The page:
Design Technology

  • Mr M Rogers, Head of Design & Technology
  • Mrs C Sheasby, Lead Teacher of Food and Teacher of Design & Technology
  • Mrs C Carvajal, Teacher of Design & Technology
  • Ms Z Love, Teacher of Design & Technology
  • Miss N Hill, Teacher of Design & Technology
  • Mrs R Slater, Technician and Teacher of Design & Technology
  • Mrs E Taylor, Technician – Design & Technology

Design & Technology at King Edward VI School  

To understand what our subject is about it is important to know what it is not.  It is NOT Craft, Design & Technology (CDT), Cookery, Domestic Science, Home Economics, Needlecraft, Technical Drawing, Metalwork or Woodwork. 

The notes below present our departmental attitudes and the approaches we take in realising the ambitions, and expectations, we have for our students as they grow, develop as young people emerging into an ever increasingly technological world. 

Profile of a King Edwards Designer  

What are the Design & Technology skills, knowledge, understanding, characteristics, and values we identify that we want our Design students to develop, maintain and learn to exploit? 


noun: designer; plural noun: designers 

a person who plans the look or workings of something prior to it being made, by preparing drawings or plans. 

“a leading car designer”] 

In no order of priority a King Edwards designer should be: 

Open-minded – try new things; be comfortable with, and receptive to advice from unexpected sources.  Don’t’ be afraid of being open and honest with your designs. 

Resilient – be prepared to deal with criticism. Accept direction towards making improvements, which lead to a viable design solution. 

Problem solving – think realistically, logically and critically. Take pride in producing efficient function, as well as, beautifully aesthetic design.  

Questioning – of one’s self, constantly reviewing your decision making processes and the solutions you generate. Challenge yourself, could you do better? 

Communicative – Unless ideas are communicated effectively, they do not take shape and form, they do not become real. You need to express the ideas in your head in such a manner as to get them into someone else’s head. How you do this is not that important.  That it actually does happen is the important thing. 

Creative – Explore the world around you, learn to love creativity and diversity in all its myriad forms. Historical, social, cultural, technological facets of design must be part of your make up. Look beyond the obvious. Shun shallow thinking. 

Passionate – the creative industries are very rewarding but also extremely time and energy sapping.  With sustained drive and enthusiasm, you will be successful and the sacrifices all successful designers have to make will be more than worth it.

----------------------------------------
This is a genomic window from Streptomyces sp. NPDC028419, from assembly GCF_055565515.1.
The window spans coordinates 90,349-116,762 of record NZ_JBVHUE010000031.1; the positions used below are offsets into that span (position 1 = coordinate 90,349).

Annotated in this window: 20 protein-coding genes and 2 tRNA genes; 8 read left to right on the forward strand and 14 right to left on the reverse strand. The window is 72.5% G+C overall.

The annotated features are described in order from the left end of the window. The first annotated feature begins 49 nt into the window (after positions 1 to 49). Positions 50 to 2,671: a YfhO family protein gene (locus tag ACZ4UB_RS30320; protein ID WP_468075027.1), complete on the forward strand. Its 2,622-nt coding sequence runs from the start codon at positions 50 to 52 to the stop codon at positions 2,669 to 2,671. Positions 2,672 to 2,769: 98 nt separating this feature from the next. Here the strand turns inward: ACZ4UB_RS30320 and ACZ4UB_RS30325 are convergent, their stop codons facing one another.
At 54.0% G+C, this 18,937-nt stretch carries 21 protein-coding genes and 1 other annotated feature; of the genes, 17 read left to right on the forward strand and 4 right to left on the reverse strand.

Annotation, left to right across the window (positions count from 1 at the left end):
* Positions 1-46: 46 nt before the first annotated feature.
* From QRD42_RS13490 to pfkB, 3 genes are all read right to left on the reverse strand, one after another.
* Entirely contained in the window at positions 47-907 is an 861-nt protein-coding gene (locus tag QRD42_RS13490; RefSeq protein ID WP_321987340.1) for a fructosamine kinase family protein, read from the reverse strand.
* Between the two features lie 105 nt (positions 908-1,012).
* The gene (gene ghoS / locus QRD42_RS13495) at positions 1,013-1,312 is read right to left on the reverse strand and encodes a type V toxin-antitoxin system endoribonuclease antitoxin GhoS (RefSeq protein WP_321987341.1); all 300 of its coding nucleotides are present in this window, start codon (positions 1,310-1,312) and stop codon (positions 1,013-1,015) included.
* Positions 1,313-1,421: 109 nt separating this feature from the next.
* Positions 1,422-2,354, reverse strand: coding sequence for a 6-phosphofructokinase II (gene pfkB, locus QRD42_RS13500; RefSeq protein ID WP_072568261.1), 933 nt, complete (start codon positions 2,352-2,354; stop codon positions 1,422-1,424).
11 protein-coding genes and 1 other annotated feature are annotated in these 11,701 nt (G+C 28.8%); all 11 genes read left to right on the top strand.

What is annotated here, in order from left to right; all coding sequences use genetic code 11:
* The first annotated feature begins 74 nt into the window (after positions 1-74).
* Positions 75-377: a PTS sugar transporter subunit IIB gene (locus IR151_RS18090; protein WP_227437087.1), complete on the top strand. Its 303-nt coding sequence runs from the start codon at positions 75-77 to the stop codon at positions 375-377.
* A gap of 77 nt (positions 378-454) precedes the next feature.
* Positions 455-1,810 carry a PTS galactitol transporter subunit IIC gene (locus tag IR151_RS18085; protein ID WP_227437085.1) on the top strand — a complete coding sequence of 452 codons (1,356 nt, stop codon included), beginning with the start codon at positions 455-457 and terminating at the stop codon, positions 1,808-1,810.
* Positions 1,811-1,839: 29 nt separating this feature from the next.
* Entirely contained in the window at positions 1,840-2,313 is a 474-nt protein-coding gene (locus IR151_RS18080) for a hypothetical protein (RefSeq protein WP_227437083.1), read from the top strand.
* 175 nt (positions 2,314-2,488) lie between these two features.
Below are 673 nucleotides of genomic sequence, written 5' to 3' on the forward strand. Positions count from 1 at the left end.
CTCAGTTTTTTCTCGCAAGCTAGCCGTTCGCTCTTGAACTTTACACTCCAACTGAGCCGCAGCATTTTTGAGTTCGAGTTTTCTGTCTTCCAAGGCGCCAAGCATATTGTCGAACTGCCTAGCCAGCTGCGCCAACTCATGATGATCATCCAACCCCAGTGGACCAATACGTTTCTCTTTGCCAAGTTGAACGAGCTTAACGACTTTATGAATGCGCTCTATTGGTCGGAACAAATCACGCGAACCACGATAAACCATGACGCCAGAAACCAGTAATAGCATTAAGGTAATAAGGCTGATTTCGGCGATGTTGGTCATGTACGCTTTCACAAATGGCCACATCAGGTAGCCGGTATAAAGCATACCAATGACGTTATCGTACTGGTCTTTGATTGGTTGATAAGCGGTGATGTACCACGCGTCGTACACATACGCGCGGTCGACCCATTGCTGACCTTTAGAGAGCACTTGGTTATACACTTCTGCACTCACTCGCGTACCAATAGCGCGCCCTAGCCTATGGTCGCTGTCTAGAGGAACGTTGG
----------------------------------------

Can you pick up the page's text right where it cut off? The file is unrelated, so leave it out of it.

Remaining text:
Patient – rarely does a successful resolution arrive quickly, designs can take many iterations before the optimum design is found. Compromise only when it suits your design intentions. 

Skilful – armed with the graphic and material based practical capacity to express ideas efficiently. 

Reliable – work to a deadline, plan and manage your time cleverly. Under promise, over deliver. 

Modest – nobody knows it all. You must keep learning and seeking new sources of technological creativity upon which you will draw inspiration as a designer.  

The above list of personal characteristics is not definitive, it is intended to be interpreted as individual circumstances dictate.  However, they should be crystallised in our attitudes towards how we deliver Design & Technology provision for our young designers at King Edwards. This underpinning of what is taught (D&T Curriculum) is contextualised in the National Curriculum Design & Technology Programmes of Study: Key Stage 3. 

National Curriculum Design & Technology  

Programmes of Study: Key Stage 3 

Purpose of study  

Design and technology is an inspiring, rigorous and practical subject. Using creativity and imagination, pupils design and make products that solve real and relevant problems within a variety of contexts, considering their own and others’ needs, wants and values. They acquire a broad range of subject knowledge and draw on disciplines such as mathematics, science, engineering, computing and art. Pupils learn how to take risks, becoming resourceful, innovative, enterprising and capable citizens. Through the evaluation of past and present design and technology, they develop a critical understanding of its impact on daily life and the wider world. High-quality design and technology education makes an essential contribution to the creativity, culture, wealth and well-being of the nation.